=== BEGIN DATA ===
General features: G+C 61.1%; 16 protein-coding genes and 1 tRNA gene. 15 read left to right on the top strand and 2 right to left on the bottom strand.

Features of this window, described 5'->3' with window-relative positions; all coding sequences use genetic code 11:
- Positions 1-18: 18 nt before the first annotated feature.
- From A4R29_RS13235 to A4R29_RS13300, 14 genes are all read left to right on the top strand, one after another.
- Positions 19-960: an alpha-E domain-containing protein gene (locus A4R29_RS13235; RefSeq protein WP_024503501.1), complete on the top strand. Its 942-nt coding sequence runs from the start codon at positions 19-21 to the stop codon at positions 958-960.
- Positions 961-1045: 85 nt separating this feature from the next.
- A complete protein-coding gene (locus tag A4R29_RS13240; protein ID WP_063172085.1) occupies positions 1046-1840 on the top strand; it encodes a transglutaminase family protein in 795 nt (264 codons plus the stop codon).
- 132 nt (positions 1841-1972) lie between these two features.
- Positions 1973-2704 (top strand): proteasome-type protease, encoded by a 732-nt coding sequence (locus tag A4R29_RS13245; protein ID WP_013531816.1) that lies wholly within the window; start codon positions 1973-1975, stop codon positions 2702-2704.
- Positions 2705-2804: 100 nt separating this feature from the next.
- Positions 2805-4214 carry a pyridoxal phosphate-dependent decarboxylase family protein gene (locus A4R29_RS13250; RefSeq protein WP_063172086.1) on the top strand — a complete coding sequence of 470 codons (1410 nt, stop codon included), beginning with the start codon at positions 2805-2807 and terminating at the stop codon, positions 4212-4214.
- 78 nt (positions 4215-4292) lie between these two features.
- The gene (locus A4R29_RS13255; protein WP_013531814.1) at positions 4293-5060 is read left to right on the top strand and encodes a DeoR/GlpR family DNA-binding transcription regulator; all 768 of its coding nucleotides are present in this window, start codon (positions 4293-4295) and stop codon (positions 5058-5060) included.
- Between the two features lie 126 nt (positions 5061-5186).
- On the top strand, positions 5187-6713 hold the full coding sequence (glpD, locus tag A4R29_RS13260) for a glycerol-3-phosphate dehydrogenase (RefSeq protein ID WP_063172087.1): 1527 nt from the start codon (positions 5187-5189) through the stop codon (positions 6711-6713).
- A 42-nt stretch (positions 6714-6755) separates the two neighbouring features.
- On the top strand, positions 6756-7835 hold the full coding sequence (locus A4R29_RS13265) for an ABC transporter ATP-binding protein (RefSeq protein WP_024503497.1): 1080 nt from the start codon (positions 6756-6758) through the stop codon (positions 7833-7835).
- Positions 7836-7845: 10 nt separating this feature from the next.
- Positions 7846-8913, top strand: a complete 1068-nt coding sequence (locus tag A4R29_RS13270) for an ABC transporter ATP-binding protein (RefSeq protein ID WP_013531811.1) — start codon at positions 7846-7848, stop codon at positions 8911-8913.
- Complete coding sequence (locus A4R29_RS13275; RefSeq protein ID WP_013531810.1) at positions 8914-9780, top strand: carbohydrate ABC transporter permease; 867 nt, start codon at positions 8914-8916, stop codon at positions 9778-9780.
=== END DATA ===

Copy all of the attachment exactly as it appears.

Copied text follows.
General features: G+C 61.1%; 16 protein-coding genes and 1 tRNA gene. 15 read left to right on the top strand and 2 right to left on the bottom strand.

Features of this window, described 5'->3' with window-relative positions; all coding sequences use genetic code 11:
- Positions 1-18: 18 nt before the first annotated feature.
- From A4R29_RS13235 to A4R29_RS13300, 14 genes are all read left to right on the top strand, one after another.
- Positions 19-960: an alpha-E domain-containing protein gene (locus A4R29_RS13235; RefSeq protein WP_024503501.1), complete on the top strand. Its 942-nt coding sequence runs from the start codon at positions 19-21 to the stop codon at positions 958-960.
- Positions 961-1045: 85 nt separating this feature from the next.
- A complete protein-coding gene (locus tag A4R29_RS13240; protein ID WP_063172085.1) occupies positions 1046-1840 on the top strand; it encodes a transglutaminase family protein in 795 nt (264 codons plus the stop codon).
- 132 nt (positions 1841-1972) lie between these two features.
- Positions 1973-2704 (top strand): proteasome-type protease, encoded by a 732-nt coding sequence (locus tag A4R29_RS13245; protein ID WP_013531816.1) that lies wholly within the window; start codon positions 1973-1975, stop codon positions 2702-2704.
- Positions 2705-2804: 100 nt separating this feature from the next.
- Positions 2805-4214 carry a pyridoxal phosphate-dependent decarboxylase family protein gene (locus A4R29_RS13250; RefSeq protein WP_063172086.1) on the top strand — a complete coding sequence of 470 codons (1410 nt, stop codon included), beginning with the start codon at positions 2805-2807 and terminating at the stop codon, positions 4212-4214.
- 78 nt (positions 4215-4292) lie between these two features.
- The gene (locus A4R29_RS13255; protein WP_013531814.1) at positions 4293-5060 is read left to right on the top strand and encodes a DeoR/GlpR family DNA-binding transcription regulator; all 768 of its coding nucleotides are present in this window, start codon (positions 4293-4295) and stop codon (positions 5058-5060) included.
- Between the two features lie 126 nt (positions 5061-5186).
- On the top strand, positions 5187-6713 hold the full coding sequence (glpD, locus tag A4R29_RS13260) for a glycerol-3-phosphate dehydrogenase (RefSeq protein ID WP_063172087.1): 1527 nt from the start codon (positions 5187-5189) through the stop codon (positions 6711-6713).
- A 42-nt stretch (positions 6714-6755) separates the two neighbouring features.
- On the top strand, positions 6756-7835 hold the full coding sequence (locus A4R29_RS13265) for an ABC transporter ATP-binding protein (RefSeq protein WP_024503497.1): 1080 nt from the start codon (positions 6756-6758) through the stop codon (positions 7833-7835).
- Positions 7836-7845: 10 nt separating this feature from the next.
- Positions 7846-8913, top strand: a complete 1068-nt coding sequence (locus tag A4R29_RS13270) for an ABC transporter ATP-binding protein (RefSeq protein ID WP_013531811.1) — start codon at positions 7846-7848, stop codon at positions 8911-8913.
- Complete coding sequence (locus A4R29_RS13275; RefSeq protein ID WP_013531810.1) at positions 8914-9780, top strand: carbohydrate ABC transporter permease; 867 nt, start codon at positions 8914-8916, stop codon at positions 9778-9780.